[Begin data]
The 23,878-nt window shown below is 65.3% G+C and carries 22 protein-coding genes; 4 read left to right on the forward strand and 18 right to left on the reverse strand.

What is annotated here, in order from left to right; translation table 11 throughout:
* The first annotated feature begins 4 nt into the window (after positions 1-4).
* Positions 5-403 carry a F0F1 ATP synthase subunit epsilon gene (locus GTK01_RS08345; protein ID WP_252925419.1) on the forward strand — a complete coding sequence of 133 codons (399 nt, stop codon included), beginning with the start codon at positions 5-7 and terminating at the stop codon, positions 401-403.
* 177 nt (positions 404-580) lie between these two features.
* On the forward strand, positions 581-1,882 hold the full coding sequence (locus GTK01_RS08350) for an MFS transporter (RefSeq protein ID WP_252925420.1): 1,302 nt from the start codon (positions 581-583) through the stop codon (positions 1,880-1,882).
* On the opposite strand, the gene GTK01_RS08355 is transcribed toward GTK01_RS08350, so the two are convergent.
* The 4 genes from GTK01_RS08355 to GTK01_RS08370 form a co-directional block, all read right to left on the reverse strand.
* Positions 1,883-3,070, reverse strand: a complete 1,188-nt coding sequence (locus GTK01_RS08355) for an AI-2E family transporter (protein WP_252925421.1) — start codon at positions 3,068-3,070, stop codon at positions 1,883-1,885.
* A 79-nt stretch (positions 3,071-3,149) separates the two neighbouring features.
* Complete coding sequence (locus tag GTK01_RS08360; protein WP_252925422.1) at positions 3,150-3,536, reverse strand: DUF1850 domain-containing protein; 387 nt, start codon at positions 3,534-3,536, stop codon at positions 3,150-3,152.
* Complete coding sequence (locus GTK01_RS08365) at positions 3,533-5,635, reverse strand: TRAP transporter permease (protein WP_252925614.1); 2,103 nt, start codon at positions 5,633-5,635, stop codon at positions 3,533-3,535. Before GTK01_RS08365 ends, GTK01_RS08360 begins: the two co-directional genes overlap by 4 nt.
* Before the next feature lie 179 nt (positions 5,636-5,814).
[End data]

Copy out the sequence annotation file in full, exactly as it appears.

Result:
The 23,878-nt window shown below is 65.3% G+C and carries 22 protein-coding genes; 4 read left to right on the forward strand and 18 right to left on the reverse strand.

What is annotated here, in order from left to right; translation table 11 throughout:
* The first annotated feature begins 4 nt into the window (after positions 1-4).
* Positions 5-403 carry a F0F1 ATP synthase subunit epsilon gene (locus GTK01_RS08345; protein ID WP_252925419.1) on the forward strand — a complete coding sequence of 133 codons (399 nt, stop codon included), beginning with the start codon at positions 5-7 and terminating at the stop codon, positions 401-403.
* 177 nt (positions 404-580) lie between these two features.
* On the forward strand, positions 581-1,882 hold the full coding sequence (locus GTK01_RS08350) for an MFS transporter (RefSeq protein ID WP_252925420.1): 1,302 nt from the start codon (positions 581-583) through the stop codon (positions 1,880-1,882).
* On the opposite strand, the gene GTK01_RS08355 is transcribed toward GTK01_RS08350, so the two are convergent.
* The 4 genes from GTK01_RS08355 to GTK01_RS08370 form a co-directional block, all read right to left on the reverse strand.
* Positions 1,883-3,070, reverse strand: a complete 1,188-nt coding sequence (locus GTK01_RS08355) for an AI-2E family transporter (protein WP_252925421.1) — start codon at positions 3,068-3,070, stop codon at positions 1,883-1,885.
* A 79-nt stretch (positions 3,071-3,149) separates the two neighbouring features.
* Complete coding sequence (locus tag GTK01_RS08360; protein WP_252925422.1) at positions 3,150-3,536, reverse strand: DUF1850 domain-containing protein; 387 nt, start codon at positions 3,534-3,536, stop codon at positions 3,150-3,152.
* Complete coding sequence (locus GTK01_RS08365) at positions 3,533-5,635, reverse strand: TRAP transporter permease (protein WP_252925614.1); 2,103 nt, start codon at positions 5,633-5,635, stop codon at positions 3,533-3,535. Before GTK01_RS08365 ends, GTK01_RS08360 begins: the two co-directional genes overlap by 4 nt.
* Before the next feature lie 179 nt (positions 5,636-5,814).